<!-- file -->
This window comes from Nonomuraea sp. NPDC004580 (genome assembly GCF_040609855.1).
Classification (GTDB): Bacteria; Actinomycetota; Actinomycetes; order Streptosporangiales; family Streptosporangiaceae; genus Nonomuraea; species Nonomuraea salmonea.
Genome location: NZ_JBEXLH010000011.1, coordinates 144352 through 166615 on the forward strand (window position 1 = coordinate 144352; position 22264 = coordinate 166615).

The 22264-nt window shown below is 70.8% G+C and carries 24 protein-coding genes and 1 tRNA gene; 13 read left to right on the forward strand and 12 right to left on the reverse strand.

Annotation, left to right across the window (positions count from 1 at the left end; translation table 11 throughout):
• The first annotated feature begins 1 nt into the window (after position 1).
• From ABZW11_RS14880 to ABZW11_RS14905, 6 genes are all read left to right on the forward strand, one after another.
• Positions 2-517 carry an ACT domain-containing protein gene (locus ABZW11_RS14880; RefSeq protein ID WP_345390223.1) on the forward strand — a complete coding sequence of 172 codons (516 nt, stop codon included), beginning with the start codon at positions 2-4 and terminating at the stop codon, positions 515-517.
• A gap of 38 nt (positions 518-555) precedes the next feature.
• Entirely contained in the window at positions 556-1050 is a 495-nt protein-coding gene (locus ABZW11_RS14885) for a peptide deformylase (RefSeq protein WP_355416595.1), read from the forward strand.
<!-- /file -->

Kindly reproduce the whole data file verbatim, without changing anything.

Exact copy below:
This window comes from Nonomuraea sp. NPDC004580 (genome assembly GCF_040609855.1).
Classification (GTDB): Bacteria; Actinomycetota; Actinomycetes; order Streptosporangiales; family Streptosporangiaceae; genus Nonomuraea; species Nonomuraea salmonea.
Genome location: NZ_JBEXLH010000011.1, coordinates 144352 through 166615 on the forward strand (window position 1 = coordinate 144352; position 22264 = coordinate 166615).

The 22264-nt window shown below is 70.8% G+C and carries 24 protein-coding genes and 1 tRNA gene; 13 read left to right on the forward strand and 12 right to left on the reverse strand.

Annotation, left to right across the window (positions count from 1 at the left end; translation table 11 throughout):
• The first annotated feature begins 1 nt into the window (after position 1).
• From ABZW11_RS14880 to ABZW11_RS14905, 6 genes are all read left to right on the forward strand, one after another.
• Positions 2-517 carry an ACT domain-containing protein gene (locus ABZW11_RS14880; RefSeq protein ID WP_345390223.1) on the forward strand — a complete coding sequence of 172 codons (516 nt, stop codon included), beginning with the start codon at positions 2-4 and terminating at the stop codon, positions 515-517.
• A gap of 38 nt (positions 518-555) precedes the next feature.
• Entirely contained in the window at positions 556-1050 is a 495-nt protein-coding gene (locus ABZW11_RS14885) for a peptide deformylase (RefSeq protein WP_355416595.1), read from the forward strand.